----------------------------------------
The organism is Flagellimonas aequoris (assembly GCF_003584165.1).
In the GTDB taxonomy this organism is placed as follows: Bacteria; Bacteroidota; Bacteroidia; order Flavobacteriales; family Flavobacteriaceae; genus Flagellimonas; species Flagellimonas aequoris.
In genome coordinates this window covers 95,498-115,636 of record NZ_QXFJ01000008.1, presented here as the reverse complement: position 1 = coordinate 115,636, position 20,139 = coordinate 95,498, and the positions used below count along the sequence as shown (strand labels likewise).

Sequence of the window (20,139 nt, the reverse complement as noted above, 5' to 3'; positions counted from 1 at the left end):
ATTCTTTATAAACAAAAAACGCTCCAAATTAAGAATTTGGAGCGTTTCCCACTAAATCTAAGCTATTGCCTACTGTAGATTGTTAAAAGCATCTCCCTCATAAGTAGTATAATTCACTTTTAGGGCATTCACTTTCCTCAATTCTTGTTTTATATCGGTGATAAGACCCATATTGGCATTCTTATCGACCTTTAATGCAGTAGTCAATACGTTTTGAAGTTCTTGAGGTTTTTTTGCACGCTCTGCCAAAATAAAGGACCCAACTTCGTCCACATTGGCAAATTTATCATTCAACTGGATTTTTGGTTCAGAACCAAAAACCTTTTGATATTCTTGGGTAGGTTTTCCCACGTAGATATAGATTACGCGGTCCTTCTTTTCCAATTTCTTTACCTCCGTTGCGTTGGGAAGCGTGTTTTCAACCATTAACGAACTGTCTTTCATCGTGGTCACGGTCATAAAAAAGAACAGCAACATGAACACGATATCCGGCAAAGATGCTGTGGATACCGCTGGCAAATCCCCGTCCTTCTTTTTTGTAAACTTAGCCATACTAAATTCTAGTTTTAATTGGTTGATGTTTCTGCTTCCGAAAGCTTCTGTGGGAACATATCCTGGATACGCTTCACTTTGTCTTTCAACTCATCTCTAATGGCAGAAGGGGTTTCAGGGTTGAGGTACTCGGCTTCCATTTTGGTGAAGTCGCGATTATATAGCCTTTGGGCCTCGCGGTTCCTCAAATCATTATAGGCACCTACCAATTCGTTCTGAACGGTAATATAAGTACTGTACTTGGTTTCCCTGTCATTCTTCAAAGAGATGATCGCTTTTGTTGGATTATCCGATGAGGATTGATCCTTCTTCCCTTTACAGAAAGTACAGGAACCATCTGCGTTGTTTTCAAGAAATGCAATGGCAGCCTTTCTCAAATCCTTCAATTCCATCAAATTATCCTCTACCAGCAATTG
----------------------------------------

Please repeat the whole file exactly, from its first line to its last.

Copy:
The organism is Flagellimonas aequoris (assembly GCF_003584165.1).
In the GTDB taxonomy this organism is placed as follows: Bacteria; Bacteroidota; Bacteroidia; order Flavobacteriales; family Flavobacteriaceae; genus Flagellimonas; species Flagellimonas aequoris.
In genome coordinates this window covers 95,498-115,636 of record NZ_QXFJ01000008.1, presented here as the reverse complement: position 1 = coordinate 115,636, position 20,139 = coordinate 95,498, and the positions used below count along the sequence as shown (strand labels likewise).

Sequence of the window (20,139 nt, the reverse complement as noted above, 5' to 3'; positions counted from 1 at the left end):
ATTCTTTATAAACAAAAAACGCTCCAAATTAAGAATTTGGAGCGTTTCCCACTAAATCTAAGCTATTGCCTACTGTAGATTGTTAAAAGCATCTCCCTCATAAGTAGTATAATTCACTTTTAGGGCATTCACTTTCCTCAATTCTTGTTTTATATCGGTGATAAGACCCATATTGGCATTCTTATCGACCTTTAATGCAGTAGTCAATACGTTTTGAAGTTCTTGAGGTTTTTTTGCACGCTCTGCCAAAATAAAGGACCCAACTTCGTCCACATTGGCAAATTTATCATTCAACTGGATTTTTGGTTCAGAACCAAAAACCTTTTGATATTCTTGGGTAGGTTTTCCCACGTAGATATAGATTACGCGGTCCTTCTTTTCCAATTTCTTTACCTCCGTTGCGTTGGGAAGCGTGTTTTCAACCATTAACGAACTGTCTTTCATCGTGGTCACGGTCATAAAAAAGAACAGCAACATGAACACGATATCCGGCAAAGATGCTGTGGATACCGCTGGCAAATCCCCGTCCTTCTTTTTTGTAAACTTAGCCATACTAAATTCTAGTTTTAATTGGTTGATGTTTCTGCTTCCGAAAGCTTCTGTGGGAACATATCCTGGATACGCTTCACTTTGTCTTTCAACTCATCTCTAATGGCAGAAGGGGTTTCAGGGTTGAGGTACTCGGCTTCCATTTTGGTGAAGTCGCGATTATATAGCCTTTGGGCCTCGCGGTTCCTCAAATCATTATAGGCACCTACCAATTCGTTCTGAACGGTAATATAAGTACTGTACTTGGTTTCCCTGTCATTCTTCAAAGAGATGATCGCTTTTGTTGGATTATCCGATGAGGATTGATCCTTCTTCCCTTTACAGAAAGTACAGGAACCATCTGCGTTGTTTTCAAGAAATGCAATGGCAGCCTTTCTCAAATCCTTCAATTCCATCAAATTATCCTCTACCAGCAATTG